Extreme E’s sister series Formula E (the electric single-seater racecar championship Russell helped to set up) had preceded it, of course, but primarily with the goal of showing the potential capabilities of electric cars when it was founded – although that has evolved to be more all-encompassing since.
That there are now two more series planned for Alejandro Agag’s sustainably focused motorsport family is perhaps as good a guide as any as to how successful Formula E and Extreme E have proven.
The E1 Series powerboating competition is due to launch at the end of 2023, while Russell says more details about the Extreme H hydrogen-powered off-road racing championship will also be released this year.
“We've got the testing of the car later this year and the development of the new series,” says Russell. “We're using the framework of the existing Extreme E series, so we're not looking to go to different locations with Extreme H. What we're looking to do is morph into something that has a really good complementary aspect to it, creates more media rights for us, creates more time in the car for the drivers, the teams and so on.”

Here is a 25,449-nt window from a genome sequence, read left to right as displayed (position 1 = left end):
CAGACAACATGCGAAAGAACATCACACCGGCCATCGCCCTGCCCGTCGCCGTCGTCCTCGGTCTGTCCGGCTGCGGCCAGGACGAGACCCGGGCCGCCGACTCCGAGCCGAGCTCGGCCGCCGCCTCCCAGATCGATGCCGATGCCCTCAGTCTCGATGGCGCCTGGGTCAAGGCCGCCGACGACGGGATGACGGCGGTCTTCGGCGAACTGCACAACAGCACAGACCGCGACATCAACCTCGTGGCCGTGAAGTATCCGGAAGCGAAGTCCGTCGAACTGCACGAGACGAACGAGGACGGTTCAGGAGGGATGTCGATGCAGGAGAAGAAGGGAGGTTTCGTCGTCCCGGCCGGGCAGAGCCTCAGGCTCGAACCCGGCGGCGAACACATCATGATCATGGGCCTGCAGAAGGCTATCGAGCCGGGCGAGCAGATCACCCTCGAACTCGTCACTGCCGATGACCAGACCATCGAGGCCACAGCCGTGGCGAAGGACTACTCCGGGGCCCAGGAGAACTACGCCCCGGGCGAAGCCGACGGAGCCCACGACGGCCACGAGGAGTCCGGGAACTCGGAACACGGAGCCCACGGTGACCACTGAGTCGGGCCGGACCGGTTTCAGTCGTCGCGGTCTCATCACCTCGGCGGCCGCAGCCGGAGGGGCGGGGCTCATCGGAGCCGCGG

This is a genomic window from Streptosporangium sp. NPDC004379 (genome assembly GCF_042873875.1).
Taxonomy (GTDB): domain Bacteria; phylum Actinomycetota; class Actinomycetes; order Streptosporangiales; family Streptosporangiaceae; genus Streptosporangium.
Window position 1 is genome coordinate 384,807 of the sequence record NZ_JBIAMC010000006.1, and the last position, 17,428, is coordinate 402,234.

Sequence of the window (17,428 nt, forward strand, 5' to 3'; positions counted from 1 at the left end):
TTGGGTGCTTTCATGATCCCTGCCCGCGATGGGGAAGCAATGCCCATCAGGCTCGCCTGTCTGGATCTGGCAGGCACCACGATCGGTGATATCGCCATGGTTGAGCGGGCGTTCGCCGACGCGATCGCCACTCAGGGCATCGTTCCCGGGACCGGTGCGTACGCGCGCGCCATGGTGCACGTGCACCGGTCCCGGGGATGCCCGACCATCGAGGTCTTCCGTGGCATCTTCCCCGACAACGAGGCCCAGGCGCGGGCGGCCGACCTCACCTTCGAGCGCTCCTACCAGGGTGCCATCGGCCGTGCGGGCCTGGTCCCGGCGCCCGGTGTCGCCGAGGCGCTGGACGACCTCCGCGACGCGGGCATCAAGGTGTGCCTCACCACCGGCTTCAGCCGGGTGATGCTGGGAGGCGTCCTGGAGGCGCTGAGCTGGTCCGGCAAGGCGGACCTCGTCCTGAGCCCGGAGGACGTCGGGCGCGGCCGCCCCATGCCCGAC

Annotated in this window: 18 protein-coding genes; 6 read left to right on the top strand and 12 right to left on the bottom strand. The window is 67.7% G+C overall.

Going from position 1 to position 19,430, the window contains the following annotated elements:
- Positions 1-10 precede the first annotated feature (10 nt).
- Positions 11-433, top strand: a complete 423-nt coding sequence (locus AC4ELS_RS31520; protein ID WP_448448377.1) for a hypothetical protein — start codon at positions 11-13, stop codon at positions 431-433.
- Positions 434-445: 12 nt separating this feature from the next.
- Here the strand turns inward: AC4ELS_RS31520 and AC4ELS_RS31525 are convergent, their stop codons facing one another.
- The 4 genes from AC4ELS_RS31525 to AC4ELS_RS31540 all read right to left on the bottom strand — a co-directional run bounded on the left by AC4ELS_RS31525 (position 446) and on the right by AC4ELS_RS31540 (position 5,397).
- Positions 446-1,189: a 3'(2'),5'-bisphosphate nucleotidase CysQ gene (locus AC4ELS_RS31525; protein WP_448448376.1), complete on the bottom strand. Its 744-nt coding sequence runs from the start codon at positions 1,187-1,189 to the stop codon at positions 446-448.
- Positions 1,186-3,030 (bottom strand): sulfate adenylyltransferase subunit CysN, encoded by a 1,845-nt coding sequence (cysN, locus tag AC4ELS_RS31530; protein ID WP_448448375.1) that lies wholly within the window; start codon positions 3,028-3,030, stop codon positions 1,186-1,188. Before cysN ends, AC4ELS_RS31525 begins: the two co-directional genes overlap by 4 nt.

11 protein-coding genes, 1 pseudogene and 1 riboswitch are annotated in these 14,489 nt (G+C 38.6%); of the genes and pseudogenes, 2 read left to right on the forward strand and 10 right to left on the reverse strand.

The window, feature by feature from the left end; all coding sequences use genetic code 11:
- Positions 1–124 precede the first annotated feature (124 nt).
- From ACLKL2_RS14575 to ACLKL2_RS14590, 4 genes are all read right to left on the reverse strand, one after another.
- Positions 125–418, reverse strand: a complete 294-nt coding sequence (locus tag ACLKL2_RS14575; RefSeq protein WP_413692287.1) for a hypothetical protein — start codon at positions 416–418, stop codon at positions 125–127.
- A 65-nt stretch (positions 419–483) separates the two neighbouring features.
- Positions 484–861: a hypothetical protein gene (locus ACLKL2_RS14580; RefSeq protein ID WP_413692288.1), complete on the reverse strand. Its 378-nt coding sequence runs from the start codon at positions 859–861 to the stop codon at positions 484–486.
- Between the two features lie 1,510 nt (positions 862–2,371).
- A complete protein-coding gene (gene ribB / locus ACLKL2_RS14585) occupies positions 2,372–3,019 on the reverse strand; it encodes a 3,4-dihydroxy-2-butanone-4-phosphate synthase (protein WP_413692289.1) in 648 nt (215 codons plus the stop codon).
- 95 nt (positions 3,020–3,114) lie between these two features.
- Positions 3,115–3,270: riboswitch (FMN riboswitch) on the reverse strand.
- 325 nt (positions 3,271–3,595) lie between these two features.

Russell adds that part of the aim for Extreme H is to help drive the development of the hydrogen-powered vehicle industry, which for cars in particular has not yet taken off.
“We believe that there'll be a number of different solutions within mobility, and we think hydrogen will be one of those solutions – and specifically for outside of the cities where people need to go long distances,” he explains.